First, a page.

The art of balancing work, life and travel as a digital nomad

There are two truths you need to know about me:

  1. I cannot cycle.
  2. I’m a night owl.

I’ve been in Eugene, Oregon for over two months now and given the timezone differences between Oregon and Interlaken (where my company’s headquarters are), I’ve had to get up a lot earlier than I’m used to. This is what I wish my days look like:

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I didn’t travel across the planet to get yelled at by strangers

I’ve been in America for almost a month now, spending time in Eugene where my sister lives, travelling around Oregon with my family, visiting New York and exploring New Orleans.

The west coast has been amazing, stunning scenery, fresh air, good food and really nice people. The east coast, not so much.

New York was a giant clusterfuck in my opinion. It was loud and smelly and actually trashy, something I never saw on Sex and the City. That said, Brooklyn does live up to its hype. While it’s painfully overpriced, it is a lovely place to be in.

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8 things I’m looking forward to in 2018

I’m currently on an idyllic island off Banda Aceh with a full moon over the sea, sitting in my room trying to get over a tummy bug. I think I shouldn’t have had that whipped cream that came with my fancy and way-too-sweet lychee drink last night.

Anyway, when’s a better time to write about things I’m looking forward to than when I’m in pain and require a good distraction?

Here’s a list of things I’m looking forward to in 2018:

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2017 was the year of death 

We’re two weeks into the new year and I couldn’t bring myself to write one of those heartfelt “I had an amazing 2017 and here’s to greater adventures” posts. As much as I tried to recall all the great moments in 2017, the constant news of death – death of my grand aunt, death of quite a few friend’s parents, death of people I’ve known since my days in SIBKL (that’s the church I grew up in) – it coloured 2017 in a way I’ve never experienced before.

There were times when I was fortunate enough to be physically present to share the painful burden of grief, and there were other times when all I could do was send strings of texts to friends at home telling them I was sorry.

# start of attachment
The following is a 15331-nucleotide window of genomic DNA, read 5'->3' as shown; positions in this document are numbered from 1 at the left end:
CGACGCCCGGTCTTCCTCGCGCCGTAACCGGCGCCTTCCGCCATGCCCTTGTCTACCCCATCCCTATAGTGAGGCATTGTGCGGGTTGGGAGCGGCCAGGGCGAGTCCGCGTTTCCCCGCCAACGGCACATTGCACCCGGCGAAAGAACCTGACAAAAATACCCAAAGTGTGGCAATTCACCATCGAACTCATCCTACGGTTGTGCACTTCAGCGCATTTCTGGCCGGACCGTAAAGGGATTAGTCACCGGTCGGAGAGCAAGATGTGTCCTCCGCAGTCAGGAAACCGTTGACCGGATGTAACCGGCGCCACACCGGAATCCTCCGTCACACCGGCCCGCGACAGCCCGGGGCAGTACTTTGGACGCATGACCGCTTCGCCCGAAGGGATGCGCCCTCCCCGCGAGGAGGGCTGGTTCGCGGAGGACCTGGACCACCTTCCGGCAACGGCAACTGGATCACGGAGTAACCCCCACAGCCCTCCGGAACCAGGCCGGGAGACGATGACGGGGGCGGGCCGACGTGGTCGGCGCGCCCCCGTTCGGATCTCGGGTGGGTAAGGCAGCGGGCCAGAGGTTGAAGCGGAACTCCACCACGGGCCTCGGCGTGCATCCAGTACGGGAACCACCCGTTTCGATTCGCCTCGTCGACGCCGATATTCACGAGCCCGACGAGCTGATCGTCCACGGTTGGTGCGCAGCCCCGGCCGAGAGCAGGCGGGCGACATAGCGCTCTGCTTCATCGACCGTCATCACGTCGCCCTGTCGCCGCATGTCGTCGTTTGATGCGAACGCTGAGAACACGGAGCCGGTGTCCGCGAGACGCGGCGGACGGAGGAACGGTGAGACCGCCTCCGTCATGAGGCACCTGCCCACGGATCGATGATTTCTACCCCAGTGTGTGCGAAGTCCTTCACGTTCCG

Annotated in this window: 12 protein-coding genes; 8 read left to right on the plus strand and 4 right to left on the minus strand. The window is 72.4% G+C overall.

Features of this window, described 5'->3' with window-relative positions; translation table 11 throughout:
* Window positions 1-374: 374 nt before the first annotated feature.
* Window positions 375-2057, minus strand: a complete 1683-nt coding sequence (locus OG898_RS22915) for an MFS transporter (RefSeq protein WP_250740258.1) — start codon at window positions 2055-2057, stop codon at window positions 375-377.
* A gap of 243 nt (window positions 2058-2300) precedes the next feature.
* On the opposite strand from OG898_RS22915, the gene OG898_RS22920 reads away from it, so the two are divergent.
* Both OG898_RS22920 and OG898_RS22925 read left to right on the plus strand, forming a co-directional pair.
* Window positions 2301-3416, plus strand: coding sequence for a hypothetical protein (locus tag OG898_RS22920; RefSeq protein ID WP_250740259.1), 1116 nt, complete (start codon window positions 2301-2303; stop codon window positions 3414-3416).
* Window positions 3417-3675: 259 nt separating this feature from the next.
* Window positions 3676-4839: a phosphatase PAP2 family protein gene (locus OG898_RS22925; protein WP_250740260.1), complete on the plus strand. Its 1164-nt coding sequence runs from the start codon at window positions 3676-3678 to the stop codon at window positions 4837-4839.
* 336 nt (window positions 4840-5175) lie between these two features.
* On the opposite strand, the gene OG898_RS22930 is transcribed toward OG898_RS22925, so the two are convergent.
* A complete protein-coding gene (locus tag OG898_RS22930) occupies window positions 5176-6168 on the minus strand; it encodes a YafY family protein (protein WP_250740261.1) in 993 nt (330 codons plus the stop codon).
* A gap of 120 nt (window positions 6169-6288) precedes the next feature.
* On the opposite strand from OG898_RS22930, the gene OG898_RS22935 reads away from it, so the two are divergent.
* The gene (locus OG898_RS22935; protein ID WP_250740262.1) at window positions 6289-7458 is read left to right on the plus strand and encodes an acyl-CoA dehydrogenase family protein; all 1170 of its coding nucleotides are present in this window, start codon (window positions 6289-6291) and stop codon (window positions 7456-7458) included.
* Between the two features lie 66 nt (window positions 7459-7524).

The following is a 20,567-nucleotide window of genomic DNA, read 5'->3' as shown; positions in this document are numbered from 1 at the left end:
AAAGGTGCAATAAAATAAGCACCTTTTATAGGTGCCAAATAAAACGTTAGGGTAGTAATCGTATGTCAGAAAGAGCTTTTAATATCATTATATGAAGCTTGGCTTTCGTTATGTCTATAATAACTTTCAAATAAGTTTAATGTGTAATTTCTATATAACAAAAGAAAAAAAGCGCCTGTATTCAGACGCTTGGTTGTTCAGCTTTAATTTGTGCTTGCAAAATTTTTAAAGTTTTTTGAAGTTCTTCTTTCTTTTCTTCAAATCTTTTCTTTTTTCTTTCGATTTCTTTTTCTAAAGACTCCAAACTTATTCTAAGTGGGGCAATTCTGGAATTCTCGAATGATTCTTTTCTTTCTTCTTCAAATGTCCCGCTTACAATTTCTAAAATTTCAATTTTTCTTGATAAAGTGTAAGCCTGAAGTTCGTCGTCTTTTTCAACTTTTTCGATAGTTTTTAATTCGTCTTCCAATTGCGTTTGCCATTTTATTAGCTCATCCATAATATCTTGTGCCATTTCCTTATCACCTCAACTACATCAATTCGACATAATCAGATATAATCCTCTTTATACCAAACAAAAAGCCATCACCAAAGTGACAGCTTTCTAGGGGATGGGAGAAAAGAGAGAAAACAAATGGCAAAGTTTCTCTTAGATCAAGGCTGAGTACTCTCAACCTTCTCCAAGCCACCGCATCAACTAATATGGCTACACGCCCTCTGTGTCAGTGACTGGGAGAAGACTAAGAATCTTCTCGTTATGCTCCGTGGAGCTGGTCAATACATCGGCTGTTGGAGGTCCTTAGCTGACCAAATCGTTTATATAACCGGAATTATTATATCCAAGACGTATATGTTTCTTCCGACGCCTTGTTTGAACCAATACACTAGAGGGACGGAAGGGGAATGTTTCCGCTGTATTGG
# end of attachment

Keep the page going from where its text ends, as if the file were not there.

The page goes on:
I burst into tears by the River Aare as I sat down to read a friend’s eulogy. I cried by the stairway outside our office while on the phone with another friend as we both realised the permanence of death and the fragility of life. I watched friends hold back tears too many times last year to ignore it.
Death was evident in 2017.

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It’s been a little quiet around here… so here’s an update

This whole digital nomad thing requires a lot of energy. Like, a lot. I’m constantly juggling full-time work, navigating new destinations and figuring out new routines, planning my next trip and staying in touch with people I love… plus I write for Wait A Minute Now and really really really want to grow that. So, unfortunately, Next Train Out took a back seat.

Since I’m home and am on a TEN-DAY holiday, I thought I’d catch you up on what I’ve been up to, where I’ve been and all that.

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Travel tip #5: Send postcards, lots of them

I love sending postcards and letters and especially rude birthday cards. With less than RM10, I love that you can make someone feel special in such a simple way. There’s really nothing more special than snail mail from the other side of the planet, despite Facebook messages, Whatsapp, emails and the rest of the lot.